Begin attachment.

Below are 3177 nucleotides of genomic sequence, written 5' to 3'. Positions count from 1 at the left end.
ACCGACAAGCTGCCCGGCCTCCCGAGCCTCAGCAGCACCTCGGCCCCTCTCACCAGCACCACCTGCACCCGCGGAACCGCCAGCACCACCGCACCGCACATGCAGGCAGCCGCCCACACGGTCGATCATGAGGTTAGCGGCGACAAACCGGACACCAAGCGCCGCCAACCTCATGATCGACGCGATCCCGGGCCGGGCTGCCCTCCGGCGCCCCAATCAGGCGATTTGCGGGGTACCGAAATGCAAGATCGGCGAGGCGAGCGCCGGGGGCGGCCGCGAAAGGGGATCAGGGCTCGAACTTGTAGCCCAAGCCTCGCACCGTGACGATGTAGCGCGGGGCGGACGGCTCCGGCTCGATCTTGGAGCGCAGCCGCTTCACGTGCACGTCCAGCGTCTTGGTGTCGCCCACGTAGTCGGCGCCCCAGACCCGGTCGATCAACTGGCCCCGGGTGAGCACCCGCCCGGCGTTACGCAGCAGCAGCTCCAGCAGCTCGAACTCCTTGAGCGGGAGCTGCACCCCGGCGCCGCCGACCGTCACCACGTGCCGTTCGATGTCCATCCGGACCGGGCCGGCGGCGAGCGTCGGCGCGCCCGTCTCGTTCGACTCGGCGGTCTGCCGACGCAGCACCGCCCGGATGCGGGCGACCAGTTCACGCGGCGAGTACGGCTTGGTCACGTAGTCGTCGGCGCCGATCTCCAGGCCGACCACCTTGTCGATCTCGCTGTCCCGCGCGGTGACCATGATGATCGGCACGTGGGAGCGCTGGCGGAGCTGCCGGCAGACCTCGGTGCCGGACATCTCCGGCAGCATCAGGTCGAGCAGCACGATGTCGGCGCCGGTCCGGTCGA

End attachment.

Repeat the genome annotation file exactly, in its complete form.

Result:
Below are 3177 nucleotides of genomic sequence, written 5' to 3'. Positions count from 1 at the left end.
ACCGACAAGCTGCCCGGCCTCCCGAGCCTCAGCAGCACCTCGGCCCCTCTCACCAGCACCACCTGCACCCGCGGAACCGCCAGCACCACCGCACCGCACATGCAGGCAGCCGCCCACACGGTCGATCATGAGGTTAGCGGCGACAAACCGGACACCAAGCGCCGCCAACCTCATGATCGACGCGATCCCGGGCCGGGCTGCCCTCCGGCGCCCCAATCAGGCGATTTGCGGGGTACCGAAATGCAAGATCGGCGAGGCGAGCGCCGGGGGCGGCCGCGAAAGGGGATCAGGGCTCGAACTTGTAGCCCAAGCCTCGCACCGTGACGATGTAGCGCGGGGCGGACGGCTCCGGCTCGATCTTGGAGCGCAGCCGCTTCACGTGCACGTCCAGCGTCTTGGTGTCGCCCACGTAGTCGGCGCCCCAGACCCGGTCGATCAACTGGCCCCGGGTGAGCACCCGCCCGGCGTTACGCAGCAGCAGCTCCAGCAGCTCGAACTCCTTGAGCGGGAGCTGCACCCCGGCGCCGCCGACCGTCACCACGTGCCGTTCGATGTCCATCCGGACCGGGCCGGCGGCGAGCGTCGGCGCGCCCGTCTCGTTCGACTCGGCGGTCTGCCGACGCAGCACCGCCCGGATGCGGGCGACCAGTTCACGCGGCGAGTACGGCTTGGTCACGTAGTCGTCGGCGCCGATCTCCAGGCCGACCACCTTGTCGATCTCGCTGTCCCGCGCGGTGACCATGATGATCGGCACGTGGGAGCGCTGGCGGAGCTGCCGGCAGACCTCGGTGCCGGACATCTCCGGCAGCATCAGGTCGAGCAGCACGATGTCGGCGCCGGTCCGGTCGA